The Fed Is Watching the Markets Closely
It’s also important to keep in mind that it’s in the Fed’s best interest not to take any actions that would lead to a bond market crash. Any decision that would disrupt the financial markets would feed through into the economy, and this in turn would force the Fed to adjust its policy.
The Fed obviously wants to avoid that outcome. It makes every effort to communicate its policy decisions and prepare the markets for the timing and extent of its interest-rate increases. This eliminates the element of surprise and reduces the odds of a crash.
Overseas Pressures Keep a Lid on Rates
The U.S. bond market doesn’t operate in a vacuum. Economic conditions and bond market performance overseas have a direct effect on our market.
Europe’s economic slowdown in 2014 and the potential slide into dangerous deflationary territory is a good example. Prices falling rather than rising drove down yields across the Continent. This made the relatively higher yields in the U.S. Treasury market more attractive. It created a wellspring of demand that brought in buyers as yield rose rapidly.
The takeaway: The odds of a bond market crash in the U.S. are very low when Europe is struggling.
Investors Are Conditioned to a “Crash” Mentality
Many investors lived through the stock market crashes in 2001 and 2002, and again in 2007 and 2008. Many more experienced the intense bond market sell-off that occurred in spring 2013. These events fostered an undercurrent of fear among investors.
This fear is fed by endless stories of potential crashes in stocks, high yield bonds, and investment grade bonds. The reality is that "everything will be fine" media reports don't get anywhere near the kind of readership that "doomsday is imminent" coverage gets. Individual investors should take discussions of potential market calamities with a very large grain of salt.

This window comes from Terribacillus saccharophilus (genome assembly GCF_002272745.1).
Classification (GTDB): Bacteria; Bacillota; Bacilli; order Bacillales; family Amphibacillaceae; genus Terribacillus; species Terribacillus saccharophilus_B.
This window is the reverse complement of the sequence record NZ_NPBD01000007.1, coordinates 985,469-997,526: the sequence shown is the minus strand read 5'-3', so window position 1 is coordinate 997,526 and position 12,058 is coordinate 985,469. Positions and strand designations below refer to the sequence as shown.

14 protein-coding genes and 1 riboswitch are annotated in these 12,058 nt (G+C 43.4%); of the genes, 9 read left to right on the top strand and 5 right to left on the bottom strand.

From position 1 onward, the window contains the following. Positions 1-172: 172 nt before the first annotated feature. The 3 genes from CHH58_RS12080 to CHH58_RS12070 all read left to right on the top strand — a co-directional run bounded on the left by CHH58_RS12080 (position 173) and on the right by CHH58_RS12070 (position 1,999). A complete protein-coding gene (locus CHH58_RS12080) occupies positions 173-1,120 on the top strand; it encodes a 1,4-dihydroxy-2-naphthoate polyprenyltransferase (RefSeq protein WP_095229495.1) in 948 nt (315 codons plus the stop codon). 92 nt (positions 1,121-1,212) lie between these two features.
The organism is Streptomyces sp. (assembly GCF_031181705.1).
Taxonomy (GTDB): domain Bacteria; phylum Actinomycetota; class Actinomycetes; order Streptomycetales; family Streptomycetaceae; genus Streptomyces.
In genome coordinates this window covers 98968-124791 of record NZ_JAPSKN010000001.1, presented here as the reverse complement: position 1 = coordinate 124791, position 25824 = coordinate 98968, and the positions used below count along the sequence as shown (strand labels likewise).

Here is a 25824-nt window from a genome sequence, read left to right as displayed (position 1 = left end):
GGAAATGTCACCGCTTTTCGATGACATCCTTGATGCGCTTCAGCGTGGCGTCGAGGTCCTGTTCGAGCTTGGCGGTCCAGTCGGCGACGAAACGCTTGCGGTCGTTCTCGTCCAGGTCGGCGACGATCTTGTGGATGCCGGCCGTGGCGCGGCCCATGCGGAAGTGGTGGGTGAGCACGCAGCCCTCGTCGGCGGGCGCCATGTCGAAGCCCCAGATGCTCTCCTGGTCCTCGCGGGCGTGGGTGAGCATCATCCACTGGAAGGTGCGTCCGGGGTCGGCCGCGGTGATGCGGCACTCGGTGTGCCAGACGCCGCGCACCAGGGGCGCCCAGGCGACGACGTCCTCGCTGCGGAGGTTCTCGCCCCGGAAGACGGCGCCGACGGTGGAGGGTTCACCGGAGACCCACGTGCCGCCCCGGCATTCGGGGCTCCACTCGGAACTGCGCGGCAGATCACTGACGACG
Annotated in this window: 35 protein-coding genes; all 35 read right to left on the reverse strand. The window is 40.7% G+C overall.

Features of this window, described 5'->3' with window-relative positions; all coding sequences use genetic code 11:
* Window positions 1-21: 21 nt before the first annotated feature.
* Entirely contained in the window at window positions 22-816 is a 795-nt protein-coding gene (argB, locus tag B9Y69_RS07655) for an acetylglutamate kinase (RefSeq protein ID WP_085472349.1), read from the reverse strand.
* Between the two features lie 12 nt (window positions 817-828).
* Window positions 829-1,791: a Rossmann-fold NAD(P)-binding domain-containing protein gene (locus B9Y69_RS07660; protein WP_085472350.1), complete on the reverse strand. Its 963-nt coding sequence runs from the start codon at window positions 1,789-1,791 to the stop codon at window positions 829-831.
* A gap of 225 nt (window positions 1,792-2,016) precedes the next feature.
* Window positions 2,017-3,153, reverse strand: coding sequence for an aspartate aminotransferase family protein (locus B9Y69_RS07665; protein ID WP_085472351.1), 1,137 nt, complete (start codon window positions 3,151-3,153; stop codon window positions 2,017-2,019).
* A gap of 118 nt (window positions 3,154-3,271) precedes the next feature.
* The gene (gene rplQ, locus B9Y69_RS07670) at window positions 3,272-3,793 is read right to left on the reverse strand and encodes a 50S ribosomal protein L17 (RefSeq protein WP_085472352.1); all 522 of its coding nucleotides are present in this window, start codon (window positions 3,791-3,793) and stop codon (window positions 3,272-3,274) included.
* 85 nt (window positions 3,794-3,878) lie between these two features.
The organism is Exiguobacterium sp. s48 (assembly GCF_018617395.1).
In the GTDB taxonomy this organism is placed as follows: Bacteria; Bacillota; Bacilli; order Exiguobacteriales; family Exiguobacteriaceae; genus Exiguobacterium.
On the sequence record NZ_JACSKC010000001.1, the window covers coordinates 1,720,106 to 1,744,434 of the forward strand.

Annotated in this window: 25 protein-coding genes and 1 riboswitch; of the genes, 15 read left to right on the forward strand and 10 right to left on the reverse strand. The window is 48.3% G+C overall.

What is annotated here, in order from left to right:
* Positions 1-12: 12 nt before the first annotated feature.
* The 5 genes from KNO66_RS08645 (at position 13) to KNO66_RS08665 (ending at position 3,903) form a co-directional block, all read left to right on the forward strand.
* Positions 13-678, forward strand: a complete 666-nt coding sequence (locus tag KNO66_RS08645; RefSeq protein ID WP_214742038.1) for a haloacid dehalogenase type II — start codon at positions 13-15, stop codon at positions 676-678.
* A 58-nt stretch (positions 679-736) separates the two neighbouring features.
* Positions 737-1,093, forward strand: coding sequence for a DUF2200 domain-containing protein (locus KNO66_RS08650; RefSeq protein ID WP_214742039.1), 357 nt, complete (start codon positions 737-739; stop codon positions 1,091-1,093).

What Does This Mean for the 2018 Doom and Gloom Reports?
The "doomsday is imminent" coverage was pretty rampant by mid-2018...again. Bank of America Merrill Lynch's Global Fund Manager Survey indicated at the close of 2017 that 22 percent of global investors feared a significant drop was coming. Keep in mind that global bond yields hit rock bottom in 2016 but they've logically rebounded since then because of the above interlocking factors.
Meanwhile, the 10-year U.S. Treasury yield peaked at a significant high just a couple of months later in January 2018. But the doom-and-gloomers were equally alarmed by this, foreseeing a dive at some future point in time when so many investors might begin selling. In fact, Bloomberg Barclay's Aggregate Bond Index did indeed show a drop by June 2018 of 2.7 percent.
But that's not a "crash" and it's certainly not an indicator of a certain bear market in the months ahead.
The Bottom Line
A protracted period of lower returns is almost certain, higher volatility is probable, and a bear market may well be in the cards when the Fed hikes rates. But the odds are heavily against the type of calamity you’ll often see discussed in the financial press.
Consider ways to position your portfolio for the changing environment, but don’t let the fear of a bond market crash get the better of you and end up costing you money.